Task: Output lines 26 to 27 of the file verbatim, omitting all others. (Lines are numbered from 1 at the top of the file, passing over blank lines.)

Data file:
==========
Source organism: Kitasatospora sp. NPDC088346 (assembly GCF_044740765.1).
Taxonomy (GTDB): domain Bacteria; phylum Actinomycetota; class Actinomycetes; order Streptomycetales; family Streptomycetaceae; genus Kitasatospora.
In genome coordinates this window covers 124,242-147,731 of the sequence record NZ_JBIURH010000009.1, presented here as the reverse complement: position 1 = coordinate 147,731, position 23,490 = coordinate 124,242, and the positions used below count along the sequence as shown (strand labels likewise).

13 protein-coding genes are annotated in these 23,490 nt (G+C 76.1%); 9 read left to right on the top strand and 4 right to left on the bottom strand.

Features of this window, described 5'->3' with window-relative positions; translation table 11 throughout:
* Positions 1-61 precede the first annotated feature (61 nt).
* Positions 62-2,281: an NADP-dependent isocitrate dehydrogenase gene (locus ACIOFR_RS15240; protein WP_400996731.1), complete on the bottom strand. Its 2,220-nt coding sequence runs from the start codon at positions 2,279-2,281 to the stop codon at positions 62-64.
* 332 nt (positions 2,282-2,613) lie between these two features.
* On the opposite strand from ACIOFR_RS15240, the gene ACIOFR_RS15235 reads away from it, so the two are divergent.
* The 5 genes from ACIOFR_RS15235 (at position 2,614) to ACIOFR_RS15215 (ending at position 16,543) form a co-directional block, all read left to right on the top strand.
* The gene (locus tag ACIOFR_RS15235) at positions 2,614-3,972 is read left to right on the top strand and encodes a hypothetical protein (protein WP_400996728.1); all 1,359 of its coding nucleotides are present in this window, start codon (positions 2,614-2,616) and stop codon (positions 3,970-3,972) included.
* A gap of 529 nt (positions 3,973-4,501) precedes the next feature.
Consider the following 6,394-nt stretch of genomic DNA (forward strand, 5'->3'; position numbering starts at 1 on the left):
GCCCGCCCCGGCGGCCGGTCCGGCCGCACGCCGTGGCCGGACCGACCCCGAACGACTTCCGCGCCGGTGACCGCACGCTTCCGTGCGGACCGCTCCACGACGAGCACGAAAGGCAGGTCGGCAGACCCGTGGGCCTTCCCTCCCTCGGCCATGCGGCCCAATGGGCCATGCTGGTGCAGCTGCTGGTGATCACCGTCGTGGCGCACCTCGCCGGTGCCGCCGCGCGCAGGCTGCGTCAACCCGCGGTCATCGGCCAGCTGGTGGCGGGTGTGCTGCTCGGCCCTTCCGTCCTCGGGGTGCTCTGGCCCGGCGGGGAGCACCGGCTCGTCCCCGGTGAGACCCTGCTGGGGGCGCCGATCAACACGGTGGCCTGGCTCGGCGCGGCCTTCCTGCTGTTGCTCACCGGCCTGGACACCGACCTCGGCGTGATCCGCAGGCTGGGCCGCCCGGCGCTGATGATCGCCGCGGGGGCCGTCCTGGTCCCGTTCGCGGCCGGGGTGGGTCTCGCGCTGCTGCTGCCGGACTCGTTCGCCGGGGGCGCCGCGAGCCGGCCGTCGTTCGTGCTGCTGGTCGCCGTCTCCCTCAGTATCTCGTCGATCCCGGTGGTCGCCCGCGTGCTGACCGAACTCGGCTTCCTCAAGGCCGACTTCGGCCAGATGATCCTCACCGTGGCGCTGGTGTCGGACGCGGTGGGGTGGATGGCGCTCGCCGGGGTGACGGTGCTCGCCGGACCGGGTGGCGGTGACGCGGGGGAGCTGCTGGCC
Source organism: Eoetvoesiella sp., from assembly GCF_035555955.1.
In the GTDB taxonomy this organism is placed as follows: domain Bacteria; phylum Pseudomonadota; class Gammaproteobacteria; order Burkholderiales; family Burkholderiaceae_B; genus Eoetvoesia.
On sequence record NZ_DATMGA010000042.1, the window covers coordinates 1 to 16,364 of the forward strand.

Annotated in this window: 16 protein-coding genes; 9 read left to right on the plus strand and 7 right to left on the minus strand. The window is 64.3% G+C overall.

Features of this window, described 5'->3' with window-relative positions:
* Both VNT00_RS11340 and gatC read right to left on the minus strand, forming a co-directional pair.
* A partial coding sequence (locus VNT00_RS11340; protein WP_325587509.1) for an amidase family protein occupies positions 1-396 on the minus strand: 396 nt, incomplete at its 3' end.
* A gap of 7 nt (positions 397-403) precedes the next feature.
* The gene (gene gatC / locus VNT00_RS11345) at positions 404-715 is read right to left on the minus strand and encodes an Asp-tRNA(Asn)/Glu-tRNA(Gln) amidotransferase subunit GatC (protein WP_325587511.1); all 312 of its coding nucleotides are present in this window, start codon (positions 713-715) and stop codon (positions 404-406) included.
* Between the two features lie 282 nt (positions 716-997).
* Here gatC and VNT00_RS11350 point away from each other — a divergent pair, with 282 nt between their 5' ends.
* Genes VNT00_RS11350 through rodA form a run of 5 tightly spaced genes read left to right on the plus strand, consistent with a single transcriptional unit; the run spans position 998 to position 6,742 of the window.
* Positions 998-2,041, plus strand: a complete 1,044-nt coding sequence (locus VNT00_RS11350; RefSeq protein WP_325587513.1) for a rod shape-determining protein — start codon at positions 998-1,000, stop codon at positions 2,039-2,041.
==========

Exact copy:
* Genes VNT00_RS11350 through rodA form a run of 5 tightly spaced genes read left to right on the plus strand, consistent with a single transcriptional unit; the run spans position 998 to position 6,742 of the window.
* Positions 998-2,041, plus strand: a complete 1,044-nt coding sequence (locus VNT00_RS11350; RefSeq protein WP_325587513.1) for a rod shape-determining protein — start codon at positions 998-1,000, stop codon at positions 2,039-2,041.